PROSPECT Experiment Garners Lawrence Livermore S&T Award

Recognition for team behind first above-ground detection of antineutrinos at experiment seeking evidence of new neutrino type

Brookhaven Lab members of the PROSPECT team enlarge

Brookhaven Lab members of the PROSPECT team pictured in the liquid scintillator production facility used for outfitting neutrino detectors (left to right): Rayzeline Diaz Perez, Minfang Yeh, Milind Diwan, Sasmit Gokhale (rear), David Jaffe, Richard Rosero, Chao Zhang, Manhong Zhao, Xiangpan Ji, Aiwu Zhang, Xin Qian, Christopher Camilio Reyes.

The PROSPECT neutrino experiment was one of four projects recently recognized by the U.S. Department of Energy’s (DOE) Lawrence Livermore National Laboratory (LLNL) with a 2019 Director’s Science & Technology (S&T) Award. Similar to Brookhaven National Laboratory’s S&T awards, these awards recognize recent significant scientific and technical accomplishments by LLNL staff and their collaborators. Scientists from Brookhaven Lab (BNL) are among those collaborators and share in this outstanding recognition.

“Team science is at the heart of how we approach advancement of science and technology and deliver on our mission challenges,” said Patricia K. Falcone, LLNL’s Deputy Director for Science and Technology. “In this award, we are particularly proud to recognize the entire PROSPECT collaboration: BNL, Drexel University, Georgia Institute of Technology, University of Hawaii, Illinois Institute of Technology, LLNL, Le Moyne College, NIST [the National Institute of Standards and Technology], ORNL, Temple University, University of Tennessee, University of Waterloo, University of Wisconsin, College of William and Mary, and Yale University.”

The study of antineutrinos with PROSPECT allows scientists to search for a new type of particle, the so-called sterile neutrino, while probing the nuclear processes inside a reactor. The experiment is installed at the High Flux Isotope Reactor (HFIR) at Oak Ridge National Laboratory (ORNL). Scientists study electron antineutrinos emitted from nuclear decays in the reactor and how these particles transform, or oscillate to other neutrino forms, at various distances from the reactor. Discrepancies between expectations and the number of electron antineutrinos observed may indicate the existence of a new type of neutrino.

PROSPECT’s detector technology may also have applications in monitoring nuclear reactors for non-proliferation purposes, as well as the measurement of neutrons from nuclear processes.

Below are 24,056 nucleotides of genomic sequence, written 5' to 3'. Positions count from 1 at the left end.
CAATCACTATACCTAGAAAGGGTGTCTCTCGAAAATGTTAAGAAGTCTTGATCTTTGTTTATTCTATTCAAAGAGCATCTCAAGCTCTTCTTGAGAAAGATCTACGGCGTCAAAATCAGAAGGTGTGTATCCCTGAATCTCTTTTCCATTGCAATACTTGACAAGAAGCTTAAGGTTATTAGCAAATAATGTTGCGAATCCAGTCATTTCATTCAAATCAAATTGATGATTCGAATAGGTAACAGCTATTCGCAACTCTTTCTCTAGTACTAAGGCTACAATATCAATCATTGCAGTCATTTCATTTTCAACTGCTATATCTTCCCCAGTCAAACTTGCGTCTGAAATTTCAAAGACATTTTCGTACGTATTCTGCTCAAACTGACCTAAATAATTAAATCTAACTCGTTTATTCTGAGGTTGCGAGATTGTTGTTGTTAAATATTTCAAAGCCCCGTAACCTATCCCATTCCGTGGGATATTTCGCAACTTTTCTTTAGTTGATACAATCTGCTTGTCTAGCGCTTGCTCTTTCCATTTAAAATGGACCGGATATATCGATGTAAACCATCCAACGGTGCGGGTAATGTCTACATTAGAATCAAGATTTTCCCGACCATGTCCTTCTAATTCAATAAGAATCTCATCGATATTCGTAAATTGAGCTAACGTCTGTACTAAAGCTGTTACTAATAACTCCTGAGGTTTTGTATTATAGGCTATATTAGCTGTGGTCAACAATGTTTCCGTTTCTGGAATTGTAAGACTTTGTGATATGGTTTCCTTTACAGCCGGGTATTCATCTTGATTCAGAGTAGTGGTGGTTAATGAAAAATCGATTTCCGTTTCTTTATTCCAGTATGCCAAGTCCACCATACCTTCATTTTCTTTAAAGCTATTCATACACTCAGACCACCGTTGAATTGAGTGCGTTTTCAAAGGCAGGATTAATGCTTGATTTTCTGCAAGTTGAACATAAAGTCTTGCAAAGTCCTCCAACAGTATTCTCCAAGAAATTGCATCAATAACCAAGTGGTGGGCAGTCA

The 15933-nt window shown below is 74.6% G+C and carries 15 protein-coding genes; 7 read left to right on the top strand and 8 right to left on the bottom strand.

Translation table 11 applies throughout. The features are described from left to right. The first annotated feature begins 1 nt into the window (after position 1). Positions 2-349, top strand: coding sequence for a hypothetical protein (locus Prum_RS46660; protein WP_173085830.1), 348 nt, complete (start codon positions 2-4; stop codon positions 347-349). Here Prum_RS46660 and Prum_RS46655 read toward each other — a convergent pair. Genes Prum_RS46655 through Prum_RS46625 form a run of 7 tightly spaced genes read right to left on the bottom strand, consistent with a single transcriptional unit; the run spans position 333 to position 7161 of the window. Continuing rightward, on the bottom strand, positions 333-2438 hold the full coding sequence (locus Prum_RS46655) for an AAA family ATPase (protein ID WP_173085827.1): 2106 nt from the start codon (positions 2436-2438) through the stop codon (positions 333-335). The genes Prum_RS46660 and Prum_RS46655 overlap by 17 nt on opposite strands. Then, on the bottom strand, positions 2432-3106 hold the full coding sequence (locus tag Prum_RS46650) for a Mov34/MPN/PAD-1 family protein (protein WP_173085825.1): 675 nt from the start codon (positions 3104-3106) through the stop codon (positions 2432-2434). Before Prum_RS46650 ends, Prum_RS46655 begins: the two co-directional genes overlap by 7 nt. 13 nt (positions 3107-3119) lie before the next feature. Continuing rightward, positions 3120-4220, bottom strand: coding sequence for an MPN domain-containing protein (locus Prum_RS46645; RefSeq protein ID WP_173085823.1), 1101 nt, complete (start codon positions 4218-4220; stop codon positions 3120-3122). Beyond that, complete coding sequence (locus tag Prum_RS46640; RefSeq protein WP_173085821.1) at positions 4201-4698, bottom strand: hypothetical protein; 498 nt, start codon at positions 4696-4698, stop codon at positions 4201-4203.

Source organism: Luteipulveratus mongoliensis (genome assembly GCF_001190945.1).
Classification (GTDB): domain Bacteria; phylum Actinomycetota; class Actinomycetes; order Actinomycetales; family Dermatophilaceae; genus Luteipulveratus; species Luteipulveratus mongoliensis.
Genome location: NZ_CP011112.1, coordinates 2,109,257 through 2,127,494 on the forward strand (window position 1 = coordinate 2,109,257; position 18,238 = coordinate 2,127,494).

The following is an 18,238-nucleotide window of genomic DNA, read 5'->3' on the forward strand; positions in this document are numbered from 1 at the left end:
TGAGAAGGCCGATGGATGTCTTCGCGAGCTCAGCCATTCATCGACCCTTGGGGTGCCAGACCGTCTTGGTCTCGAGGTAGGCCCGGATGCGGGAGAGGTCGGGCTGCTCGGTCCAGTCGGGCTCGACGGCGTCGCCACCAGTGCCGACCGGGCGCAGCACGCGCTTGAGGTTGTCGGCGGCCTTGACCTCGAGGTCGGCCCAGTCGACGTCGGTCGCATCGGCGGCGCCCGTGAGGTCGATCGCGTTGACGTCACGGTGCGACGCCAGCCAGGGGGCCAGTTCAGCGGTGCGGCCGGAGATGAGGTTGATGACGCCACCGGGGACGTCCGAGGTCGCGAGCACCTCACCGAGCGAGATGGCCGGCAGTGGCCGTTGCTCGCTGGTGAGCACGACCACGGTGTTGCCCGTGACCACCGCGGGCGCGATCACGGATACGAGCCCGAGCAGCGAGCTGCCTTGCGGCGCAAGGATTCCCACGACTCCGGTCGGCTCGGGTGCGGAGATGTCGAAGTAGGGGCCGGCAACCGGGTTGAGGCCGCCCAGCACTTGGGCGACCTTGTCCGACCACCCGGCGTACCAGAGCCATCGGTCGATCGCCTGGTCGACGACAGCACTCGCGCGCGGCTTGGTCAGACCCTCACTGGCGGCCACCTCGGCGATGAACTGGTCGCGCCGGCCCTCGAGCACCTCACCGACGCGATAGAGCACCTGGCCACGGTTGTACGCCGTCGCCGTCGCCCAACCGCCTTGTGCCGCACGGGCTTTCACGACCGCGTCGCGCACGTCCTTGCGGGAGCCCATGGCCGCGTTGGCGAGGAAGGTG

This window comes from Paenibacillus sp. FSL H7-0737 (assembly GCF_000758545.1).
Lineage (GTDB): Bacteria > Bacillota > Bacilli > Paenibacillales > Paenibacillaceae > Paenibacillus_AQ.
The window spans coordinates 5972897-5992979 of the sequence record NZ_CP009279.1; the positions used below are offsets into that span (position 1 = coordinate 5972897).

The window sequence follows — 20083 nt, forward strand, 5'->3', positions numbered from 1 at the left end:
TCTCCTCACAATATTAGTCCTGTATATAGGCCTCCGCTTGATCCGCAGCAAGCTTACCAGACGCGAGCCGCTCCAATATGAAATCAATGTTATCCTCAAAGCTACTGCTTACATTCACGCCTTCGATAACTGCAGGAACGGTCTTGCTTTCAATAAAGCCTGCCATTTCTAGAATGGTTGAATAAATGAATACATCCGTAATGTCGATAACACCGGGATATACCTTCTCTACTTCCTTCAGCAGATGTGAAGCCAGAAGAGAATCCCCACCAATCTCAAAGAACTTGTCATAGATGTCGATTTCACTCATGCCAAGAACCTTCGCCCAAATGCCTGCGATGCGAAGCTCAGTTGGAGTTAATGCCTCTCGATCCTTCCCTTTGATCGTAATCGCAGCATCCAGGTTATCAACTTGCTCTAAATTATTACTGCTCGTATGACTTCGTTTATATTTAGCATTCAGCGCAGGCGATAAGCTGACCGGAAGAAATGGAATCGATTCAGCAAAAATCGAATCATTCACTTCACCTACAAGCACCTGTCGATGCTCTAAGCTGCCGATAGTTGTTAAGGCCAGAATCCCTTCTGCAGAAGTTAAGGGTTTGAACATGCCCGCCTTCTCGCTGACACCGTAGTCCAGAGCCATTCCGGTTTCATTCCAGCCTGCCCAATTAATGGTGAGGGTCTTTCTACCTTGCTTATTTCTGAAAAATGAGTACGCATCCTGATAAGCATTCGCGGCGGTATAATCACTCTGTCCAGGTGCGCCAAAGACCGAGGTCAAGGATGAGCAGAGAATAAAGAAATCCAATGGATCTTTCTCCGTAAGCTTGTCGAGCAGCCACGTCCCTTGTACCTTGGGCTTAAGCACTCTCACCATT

The LLNL Director's S&T Award specifically recognized the First Above Ground Detection of Reactor Antineutrinos by the PROSPECT Experiment.

Before the PROSPECT demonstration, all successful reactor antineutrino physics experiments had operated under “overburden”—with many meters of shielding material added to attenuate the continuous high intensity flux of cosmic rays from the atmosphere. Cosmic ray neutrons and muons generate background events that historically were indistinguishable from antineutrino interactions in a detector. The overburden was needed to suppress these backgrounds to rates similar to or lower than the antineutrino interaction rate.

Antineutrino interactions themselves are rare. For example, only about 700 events per day are expected in PROSPECT. The great technical achievement of PROSPECT was developing detection technology that can preferentially select the antineutrino interactions of interest with high efficiency, while simultaneously identifying and rejecting background neutron interactions that occur thousands of times more frequently. This was achieved using detector segmentation to identify interaction positions, and a new detector material, lithium-doped liquid scintillator, that could efficiently and uniquely identify neutron capture and neutron recoil interactions.

Scientists at Brookhaven Lab played essential roles in many of these advances:

  • The neutrino and nuclear chemistry group of Brookhaven Lab’s chemistry department developed and produced the detection medium that fills the detector—a unique, lithium-doped liquid scintillator.
  • Engineers and physicists in Brookhaven’s physics department designed and helped install the shielding.
  • Brookhaven Lab engineers and physicists designed an air-cushioned transport system that allows the 75,000-pound PROSPECT detector to be moved to different distances from the nuclear reactor to improve the experiment’s sensitivity to sterile neutrinos, and also facilitate detector installation.

“This recognition of the unique capabilities of the PROSPECT detector is a testament to the cooperative efforts of scientists from multiple labs and universities, including the unique expertise of Brookhaven Lab chemists, physicists, and engineers,” said Robert Tribble, Brookhaven Lab’s Deputy Director for Science and Technology.

Brookhaven Lab’s contributions to PROSPECT are supported by the DOE Office of Science.

Brookhaven National Laboratory is supported by the U.S. Department of Energy’s Office of Science. The Office of Science is the single largest supporter of basic research in the physical sciences in the United States and is working to address some of the most pressing challenges of our time. For more information, visit

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2019-16733  |  INT/EXT  |  Newsroom